Taher Masri: An Appraisal of Character

By Mohammad Aburumman

تم نشره في Wed 7 September / Sep 2016. 11:00 PM - آخر تعديل في Thu 8 September / Sep 2016. 07:16 PM
  • Mohammad Aburumman

Taher Masri deserve the massive audience that showed up at the Abdul Hamid Shoman forum for the signing of his book “The Harvests of Difficult Times”. Taher Masri is unlike any other prominent, experienced Jordanian politician, nor like any other premier, Senate speaker, minister, or MP; he is exceptional in ways that have made him a unique “political phenom”.

Now, the book is a collection of articles, interviews, and views stated by Masri during his fertile career in the public and political sphere, which started under the dome, through Zaid Rifai’s government in 1973, as a minister, at the age of 31. Afterwards, he occupied several public positions, from MP to Appointed Senate, and has served as Jordan’s ambassador to several countries, during his career at the foreign ministry, up until he formed his government in 1991. He also presided both houses of Parliament, as well as the National Dialogue Committee in 2011, which was anchored in the very precise time of “Arab Spring” revolutions.

What makes him so exceptional?

Masri’s exceptionality lies in his ability to administrate and manage “counterpoise” in difficult situations, and his capacity to work under pressure. In short, he is a reformist from within the regime itself, not outside of it.

The equation of balances Masri successfully addressed is complicated; there are many reformists, democrats, and liberalists in the country, but most find themselves before one of two main options: the first would be to exit the system, and oppose it from outside of its frameworks, which is easier and less complicated than internal reformation. And the second, is to go with the flow so that they would either turn into anti-reform conservatives, or just practical, executive instruments of implementation, devoid of value or particular political flavour.

Masri’s popularity, credibility, and exceptionality have shown in his ability to locate and stand a hidden ground between his reformist, civil vision on one hand, and his role inside the state on the other. And this did not appeal, necessarily, to many parts on both ends of the political spectrum. Within the system were many who sought to trap Masri and spread rumours against him, doubting his loyalty to the regime. And among the reformists, many attacked the man and accused him of being overly flexible, by passing decisions and policies that do not converge with his views and convictions.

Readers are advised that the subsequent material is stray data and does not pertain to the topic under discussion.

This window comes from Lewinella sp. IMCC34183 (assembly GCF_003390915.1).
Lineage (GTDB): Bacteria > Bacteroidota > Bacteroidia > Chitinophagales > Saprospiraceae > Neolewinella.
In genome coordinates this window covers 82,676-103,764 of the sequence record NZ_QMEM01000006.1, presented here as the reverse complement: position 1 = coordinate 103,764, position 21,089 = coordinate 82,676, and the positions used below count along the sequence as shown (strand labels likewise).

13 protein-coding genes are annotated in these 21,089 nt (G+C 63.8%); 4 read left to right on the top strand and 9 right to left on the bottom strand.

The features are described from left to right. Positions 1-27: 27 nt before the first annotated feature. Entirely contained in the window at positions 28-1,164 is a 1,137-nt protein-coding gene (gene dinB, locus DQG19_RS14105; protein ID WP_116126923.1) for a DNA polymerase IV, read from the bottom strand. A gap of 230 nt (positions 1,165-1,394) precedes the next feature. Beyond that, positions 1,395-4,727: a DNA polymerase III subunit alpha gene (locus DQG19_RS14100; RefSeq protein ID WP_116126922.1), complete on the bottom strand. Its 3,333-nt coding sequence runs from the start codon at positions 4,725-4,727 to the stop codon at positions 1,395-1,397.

Perhaps this is exactly what makes him so special; another feature to be attributed to Masri’s own persona, he is consensual. He gathers people around him, and they seek him out to settle political disputes between opposition and authority. He has always been there for the State to mediate critical situations, to warm things up and sooth agitation. Which may explain the realistic pragmatism that gave him the flexibility to approach the political dynamic with versatility, while able to sustain his known reformist discourse.

This builds up a divergence in his character; he is consensual, and always keeps it simple and clear. But at the same time, he is capable of waging political and personal wars of massive magnitudes in the shades, which only communicates his political expertise and proficiency. This alone, explains Taher Musri’s different characteristics.

More so, this is the secret to his success in many a difficult, crucial, complicated station in “difficult times”.

His rivals should have never underestimated his value in the current moment within the system, albeit because of an official or unofficial position, all the same.

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